would be sharply reduced under a new constitution and a
transitional authority would be established, similar to that
which prevailed in South Africa in the period before majority
rule elections. Ndou said that the MDC would have
representation in all important ministries in the period
leading up to new elections. Ndou did not call this a
national unity government, but instead the necessary
opposition presence in a transitional authority to assure
that election rule reform and other changes were carried out
properly. He thought the most likely agreed date for new
presidential elections was 2005, since it would take at least
nine months and maybe more to organize a free election.
¶4. (C) Ndou said that the progress made so far toward
agreement was now threatened by recent signs of Mugabe
backing away from what had been agreed, apparently because of
internal ZANU-PF differences over the succession. Ndou
called Minister John Nkomo a positive influence for dialogue,
but pointed to Jonathan Moyo and others as seeking to
undermine any agreement reached, since they were opponents of
change. Ndou lamented that ZANU-PF was so top-driven that no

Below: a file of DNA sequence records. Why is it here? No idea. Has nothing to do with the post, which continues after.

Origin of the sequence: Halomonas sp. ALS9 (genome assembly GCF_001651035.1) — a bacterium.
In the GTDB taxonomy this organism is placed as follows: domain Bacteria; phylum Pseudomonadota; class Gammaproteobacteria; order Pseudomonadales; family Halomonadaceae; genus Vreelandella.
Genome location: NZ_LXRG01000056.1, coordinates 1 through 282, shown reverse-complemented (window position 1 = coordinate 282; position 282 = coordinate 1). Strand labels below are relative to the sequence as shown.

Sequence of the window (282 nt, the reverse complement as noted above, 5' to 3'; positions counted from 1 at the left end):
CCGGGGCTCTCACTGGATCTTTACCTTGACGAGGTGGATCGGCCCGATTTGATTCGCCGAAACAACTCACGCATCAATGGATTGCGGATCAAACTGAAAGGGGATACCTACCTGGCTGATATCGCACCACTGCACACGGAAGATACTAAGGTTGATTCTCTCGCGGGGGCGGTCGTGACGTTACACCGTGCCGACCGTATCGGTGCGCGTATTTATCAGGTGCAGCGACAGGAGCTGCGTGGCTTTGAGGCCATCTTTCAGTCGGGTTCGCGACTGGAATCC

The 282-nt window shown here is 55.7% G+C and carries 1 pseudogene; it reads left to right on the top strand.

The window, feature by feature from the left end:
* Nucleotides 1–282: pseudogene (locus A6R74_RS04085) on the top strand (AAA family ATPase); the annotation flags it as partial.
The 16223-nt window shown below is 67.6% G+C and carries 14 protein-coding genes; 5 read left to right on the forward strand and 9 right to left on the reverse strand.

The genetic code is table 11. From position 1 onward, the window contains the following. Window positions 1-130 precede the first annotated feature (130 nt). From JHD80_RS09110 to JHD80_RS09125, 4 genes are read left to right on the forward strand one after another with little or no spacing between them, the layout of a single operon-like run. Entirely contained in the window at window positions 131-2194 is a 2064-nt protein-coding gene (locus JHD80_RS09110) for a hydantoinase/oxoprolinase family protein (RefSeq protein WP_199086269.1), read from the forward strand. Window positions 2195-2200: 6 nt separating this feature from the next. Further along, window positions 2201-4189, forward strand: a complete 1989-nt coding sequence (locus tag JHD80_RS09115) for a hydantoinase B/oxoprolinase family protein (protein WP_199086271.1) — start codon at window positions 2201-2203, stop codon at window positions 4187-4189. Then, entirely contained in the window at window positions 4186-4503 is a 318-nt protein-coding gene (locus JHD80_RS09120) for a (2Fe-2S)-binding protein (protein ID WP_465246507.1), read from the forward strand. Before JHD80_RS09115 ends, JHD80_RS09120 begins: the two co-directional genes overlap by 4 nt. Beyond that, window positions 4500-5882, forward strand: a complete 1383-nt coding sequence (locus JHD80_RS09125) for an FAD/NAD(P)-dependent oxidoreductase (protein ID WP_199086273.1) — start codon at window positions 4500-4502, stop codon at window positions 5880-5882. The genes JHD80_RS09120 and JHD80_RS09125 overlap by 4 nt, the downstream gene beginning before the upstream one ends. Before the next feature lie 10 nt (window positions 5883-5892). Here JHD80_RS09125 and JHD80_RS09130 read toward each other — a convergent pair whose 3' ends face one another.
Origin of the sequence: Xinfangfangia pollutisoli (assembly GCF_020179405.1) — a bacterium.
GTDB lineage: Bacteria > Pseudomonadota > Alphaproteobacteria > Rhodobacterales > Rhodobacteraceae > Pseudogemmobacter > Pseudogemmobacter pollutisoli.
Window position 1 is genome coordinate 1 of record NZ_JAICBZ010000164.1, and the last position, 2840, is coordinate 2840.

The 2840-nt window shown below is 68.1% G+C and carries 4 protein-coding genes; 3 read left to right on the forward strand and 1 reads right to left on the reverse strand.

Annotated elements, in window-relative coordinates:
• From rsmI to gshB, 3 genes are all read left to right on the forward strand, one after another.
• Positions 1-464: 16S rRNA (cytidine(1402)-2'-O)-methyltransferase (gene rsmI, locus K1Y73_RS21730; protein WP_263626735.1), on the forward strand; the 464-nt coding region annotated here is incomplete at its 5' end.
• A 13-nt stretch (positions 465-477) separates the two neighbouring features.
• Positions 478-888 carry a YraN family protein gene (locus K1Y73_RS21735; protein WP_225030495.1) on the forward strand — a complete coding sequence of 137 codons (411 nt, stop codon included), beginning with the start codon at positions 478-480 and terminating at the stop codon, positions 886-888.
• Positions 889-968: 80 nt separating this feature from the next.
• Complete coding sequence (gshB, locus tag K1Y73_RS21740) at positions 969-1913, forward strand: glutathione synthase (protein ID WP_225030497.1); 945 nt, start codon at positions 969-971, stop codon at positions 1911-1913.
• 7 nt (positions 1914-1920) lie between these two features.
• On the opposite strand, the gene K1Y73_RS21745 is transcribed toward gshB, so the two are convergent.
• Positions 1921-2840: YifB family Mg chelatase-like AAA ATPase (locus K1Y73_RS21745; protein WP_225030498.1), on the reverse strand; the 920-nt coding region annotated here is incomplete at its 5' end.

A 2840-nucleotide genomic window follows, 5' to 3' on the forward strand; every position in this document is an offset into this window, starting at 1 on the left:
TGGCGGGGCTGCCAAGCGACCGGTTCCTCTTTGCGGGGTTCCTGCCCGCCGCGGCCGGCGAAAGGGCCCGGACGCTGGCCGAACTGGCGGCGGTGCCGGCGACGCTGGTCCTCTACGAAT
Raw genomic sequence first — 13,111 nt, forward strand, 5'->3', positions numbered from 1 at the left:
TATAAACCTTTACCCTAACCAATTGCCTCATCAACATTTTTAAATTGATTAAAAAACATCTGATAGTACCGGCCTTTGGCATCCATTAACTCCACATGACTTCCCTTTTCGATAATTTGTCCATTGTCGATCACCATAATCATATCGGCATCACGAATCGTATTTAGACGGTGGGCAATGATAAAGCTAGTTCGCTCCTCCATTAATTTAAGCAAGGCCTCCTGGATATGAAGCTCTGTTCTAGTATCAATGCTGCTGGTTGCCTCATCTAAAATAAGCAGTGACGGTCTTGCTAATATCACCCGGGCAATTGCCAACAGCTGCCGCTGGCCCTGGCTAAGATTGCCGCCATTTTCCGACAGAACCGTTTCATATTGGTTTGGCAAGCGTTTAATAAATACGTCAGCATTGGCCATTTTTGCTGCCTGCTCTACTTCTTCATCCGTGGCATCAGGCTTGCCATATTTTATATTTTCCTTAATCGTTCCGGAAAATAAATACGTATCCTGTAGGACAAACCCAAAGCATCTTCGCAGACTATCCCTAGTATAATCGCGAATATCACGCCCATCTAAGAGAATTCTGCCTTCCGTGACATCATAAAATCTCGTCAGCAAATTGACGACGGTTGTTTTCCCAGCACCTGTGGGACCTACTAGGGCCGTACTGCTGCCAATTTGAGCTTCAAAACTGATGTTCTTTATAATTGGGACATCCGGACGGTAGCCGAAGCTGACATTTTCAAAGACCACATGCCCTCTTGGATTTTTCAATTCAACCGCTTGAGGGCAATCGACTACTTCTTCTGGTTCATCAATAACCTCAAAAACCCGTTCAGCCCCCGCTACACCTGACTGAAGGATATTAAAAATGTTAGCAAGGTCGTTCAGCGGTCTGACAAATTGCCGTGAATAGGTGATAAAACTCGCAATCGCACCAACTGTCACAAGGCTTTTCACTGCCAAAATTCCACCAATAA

change in party leadership would occur without clear
direction from Mugabe. He said that President Mbeki would
likely have to call Mugabe to press the process forward. He
did not think Mbeki would travel to Zimbabwe at this time,
5.(C) Ndou also lamented GOZ actions to close the “Daily
News” and keep it closed, notwithstanding the administrative
court ruling in its favor. Ndou had hoped that the
Government might take advantage of the court ruling to back
away from a confrontation which was costing it
internationally. Ndou said that instead Jonathan Moyo had
been able to enlist the police and the President in his
efforts to keep the “Daily News” shut regardless of court
rulings. We have heard that Mugabe had promised South
African Vice President Zuma to “let the law take its course”
with respect to the “Daily News.” Comment: Apparently, that
promise only applies to cases where the court rules in the
Government’s favor. End Comment.
¶6. (C) Ndou asked the Ambassador about the US position. The
Ambassador said that we were pleased that President Mbeki had
committed to resolving the Zimbabwean crisis on an urgent
basis and hoped that this would happen quickly before more
damage was done to the country and the region. The Ambassador
also said that we would be wary of any arrangement which kept
Mugabe in the presidency and that significant financial
assistance and a new agreement with the IMF and the World
Bank would be unlikely until there was an elected government.
¶7. (C) Comment: We are not sure whether the MDC or South
African version of the extent of agreement between the
parties on transitional arrangements is more correct. Each
has reason to overstate its case. It remains to be seen
whether Mugabe and ZANU-PF have been at all sincere or are
merely playing for time. It is Mbeki who is in the best
position to call their cards.